Thomas Fitzpatrick – Indian Trader

 

Rocky Mountain Fur Company

Rocky Mountain Fur Company

Thomas Fitzpatrick, aka: Broken Hand (1799-1854) – Born in County Caven, Ireland, he immigrated to America in about 1816, where he soon became involved in the Indian Trade. On February 13, 1822, William Henry Ashley, who co-founded the Rocky Mountain Fur Company, placed an advertisement in the Missouri Gazette and Public Adviser, calling for 100 enterprising men to “ascend the river Missouri.” Fitzpatrick applied and soon became part of the trapping group referred to as Ashley’s Hundred, along with several other would-be famous mountain men including William Sublette, Jim Beckwourth, David Jackson, Hugh Glass, James Bridger and Jedediah Smith. On June 1, 1823 Ashley and his party of 70 men were attacked by 600 Arikara Indians, inciting what is known as the Arikara War. Twelve of Ashley’s men were killed and the rest were forced to retreat.

Over the next several years, he continued to work as a trapper, and with Jedediah Smith, he led a trapper band that discovered South Pass, Wyoming. In 1830, he and four other men purchased the Rocky Mountain Fur Company, which he became the head of. Two years later, he played a prominent part in the Battle of Pierre’s Hole, Idaho. During these times, he had several near death brushes with Indians and suffered many hardships and his hair grayed to such a point, he was sometimes referred to as “White Hair.” In 1836, he sold his interests in the fur company, but continued to independently hire out as a guide to the American Fur Company.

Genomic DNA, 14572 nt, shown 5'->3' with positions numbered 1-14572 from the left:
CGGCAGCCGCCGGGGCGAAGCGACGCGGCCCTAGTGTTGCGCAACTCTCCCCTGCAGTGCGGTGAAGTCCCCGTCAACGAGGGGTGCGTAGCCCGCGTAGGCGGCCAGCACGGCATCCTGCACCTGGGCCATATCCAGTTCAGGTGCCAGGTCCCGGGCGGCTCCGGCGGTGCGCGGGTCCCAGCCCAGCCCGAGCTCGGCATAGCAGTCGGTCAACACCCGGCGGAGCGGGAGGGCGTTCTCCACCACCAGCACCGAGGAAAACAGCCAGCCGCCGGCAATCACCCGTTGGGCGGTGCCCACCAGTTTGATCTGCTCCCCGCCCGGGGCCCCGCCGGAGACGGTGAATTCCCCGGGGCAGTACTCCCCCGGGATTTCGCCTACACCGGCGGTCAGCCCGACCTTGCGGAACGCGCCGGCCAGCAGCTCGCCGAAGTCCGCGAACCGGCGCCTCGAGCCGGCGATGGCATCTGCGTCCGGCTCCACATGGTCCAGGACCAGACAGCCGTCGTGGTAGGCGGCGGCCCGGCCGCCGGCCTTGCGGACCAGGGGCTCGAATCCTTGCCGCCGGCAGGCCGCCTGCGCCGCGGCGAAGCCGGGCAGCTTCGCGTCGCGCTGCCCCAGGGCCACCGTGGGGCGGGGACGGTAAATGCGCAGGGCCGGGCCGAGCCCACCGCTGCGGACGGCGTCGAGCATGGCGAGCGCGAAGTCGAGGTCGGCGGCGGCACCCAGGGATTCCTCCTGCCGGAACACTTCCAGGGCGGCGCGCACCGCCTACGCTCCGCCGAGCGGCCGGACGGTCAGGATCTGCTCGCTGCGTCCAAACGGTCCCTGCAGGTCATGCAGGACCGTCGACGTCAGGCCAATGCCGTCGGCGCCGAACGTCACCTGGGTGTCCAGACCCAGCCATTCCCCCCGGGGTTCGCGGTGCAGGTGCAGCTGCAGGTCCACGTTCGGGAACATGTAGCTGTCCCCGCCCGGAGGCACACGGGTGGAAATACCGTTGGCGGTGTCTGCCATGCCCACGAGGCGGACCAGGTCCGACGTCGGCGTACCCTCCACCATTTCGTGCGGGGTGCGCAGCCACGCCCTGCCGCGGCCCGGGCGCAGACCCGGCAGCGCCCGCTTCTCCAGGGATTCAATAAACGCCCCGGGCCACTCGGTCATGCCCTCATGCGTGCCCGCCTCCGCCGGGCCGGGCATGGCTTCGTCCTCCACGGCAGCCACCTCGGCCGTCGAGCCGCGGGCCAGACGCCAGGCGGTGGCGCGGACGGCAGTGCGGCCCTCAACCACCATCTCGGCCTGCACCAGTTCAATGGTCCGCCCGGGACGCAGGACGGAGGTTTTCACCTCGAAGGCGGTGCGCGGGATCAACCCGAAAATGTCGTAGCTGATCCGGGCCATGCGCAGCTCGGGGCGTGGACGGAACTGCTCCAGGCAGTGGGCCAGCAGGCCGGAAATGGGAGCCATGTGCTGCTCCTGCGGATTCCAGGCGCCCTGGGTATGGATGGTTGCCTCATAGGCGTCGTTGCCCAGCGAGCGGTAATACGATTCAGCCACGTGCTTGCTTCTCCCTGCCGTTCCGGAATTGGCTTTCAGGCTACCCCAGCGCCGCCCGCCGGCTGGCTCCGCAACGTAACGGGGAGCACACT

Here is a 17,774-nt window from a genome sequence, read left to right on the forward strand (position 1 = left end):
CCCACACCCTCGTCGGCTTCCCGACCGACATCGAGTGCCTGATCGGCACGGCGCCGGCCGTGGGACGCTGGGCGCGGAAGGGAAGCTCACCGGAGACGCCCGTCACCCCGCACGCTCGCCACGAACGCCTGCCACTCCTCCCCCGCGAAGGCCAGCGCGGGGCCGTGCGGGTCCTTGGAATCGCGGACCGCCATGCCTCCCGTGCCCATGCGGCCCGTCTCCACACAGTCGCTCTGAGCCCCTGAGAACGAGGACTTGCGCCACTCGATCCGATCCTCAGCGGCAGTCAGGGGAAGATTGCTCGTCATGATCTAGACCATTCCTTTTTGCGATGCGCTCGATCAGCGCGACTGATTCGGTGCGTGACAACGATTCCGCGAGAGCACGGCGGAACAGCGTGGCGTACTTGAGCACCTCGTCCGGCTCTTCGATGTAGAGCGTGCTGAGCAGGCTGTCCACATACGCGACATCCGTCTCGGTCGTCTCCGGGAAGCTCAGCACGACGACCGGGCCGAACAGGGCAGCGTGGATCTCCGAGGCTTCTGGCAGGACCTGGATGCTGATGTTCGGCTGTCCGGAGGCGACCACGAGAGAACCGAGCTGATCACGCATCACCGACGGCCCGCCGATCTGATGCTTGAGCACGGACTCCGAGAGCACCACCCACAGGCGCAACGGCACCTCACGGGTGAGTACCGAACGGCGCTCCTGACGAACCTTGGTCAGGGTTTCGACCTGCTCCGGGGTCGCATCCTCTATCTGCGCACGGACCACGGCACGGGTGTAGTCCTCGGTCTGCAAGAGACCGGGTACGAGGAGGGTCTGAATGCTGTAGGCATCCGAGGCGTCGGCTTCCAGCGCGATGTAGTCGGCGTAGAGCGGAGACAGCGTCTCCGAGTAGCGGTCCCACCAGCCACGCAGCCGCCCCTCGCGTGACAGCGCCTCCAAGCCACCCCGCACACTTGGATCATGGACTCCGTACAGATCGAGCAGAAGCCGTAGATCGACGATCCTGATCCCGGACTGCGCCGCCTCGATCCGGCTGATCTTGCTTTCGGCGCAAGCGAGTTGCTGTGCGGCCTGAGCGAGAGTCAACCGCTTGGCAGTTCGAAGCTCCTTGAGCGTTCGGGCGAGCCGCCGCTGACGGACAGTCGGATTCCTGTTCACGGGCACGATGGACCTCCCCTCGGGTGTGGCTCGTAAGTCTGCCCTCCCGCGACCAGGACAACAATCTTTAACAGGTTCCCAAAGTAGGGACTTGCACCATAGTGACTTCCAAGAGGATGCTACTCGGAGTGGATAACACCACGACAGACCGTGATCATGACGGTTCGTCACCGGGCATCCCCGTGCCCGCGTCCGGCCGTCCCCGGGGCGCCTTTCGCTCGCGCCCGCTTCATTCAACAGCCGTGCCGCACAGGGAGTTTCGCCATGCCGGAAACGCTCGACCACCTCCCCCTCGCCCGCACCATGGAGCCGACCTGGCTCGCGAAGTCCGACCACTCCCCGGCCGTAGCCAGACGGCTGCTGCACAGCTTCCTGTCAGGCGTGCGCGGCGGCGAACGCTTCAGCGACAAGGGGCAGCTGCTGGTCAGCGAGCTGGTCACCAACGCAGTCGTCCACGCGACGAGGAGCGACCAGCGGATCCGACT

He also guided the first two emigrant wagon trains from Missouri to Oregon, was official guide to John C. Fremont on his longest expedition in 1843, and the following year, guided Colonel Philip Kearny and his Dragoons to the mountains at the outset of the Mexican-American War. Later, he became the Indian Agent for the Upper Platte and Arkansas Rivers, in which he counseled with the Cheyenne at Bent’s Fort in 1847, with the Indians on the South Platte River in 1848,  was instrumental in organizing the Fort Laramie conference in 1851, and was involved in several other treaty negotiations. While in Washington, D.C. in 1854, he got sick with pneumonia and died on February 7, 1854. He was buried in the Congressional Cemetery. During his lifetime, he married a woman of mixed French-Snake ancestry and fathered to children. He was nicknamed “Broken Hand,” because his left hand had been crippled in a firearms accident.

 

By Kathy Weiser-Alexander, August, 2017.

 

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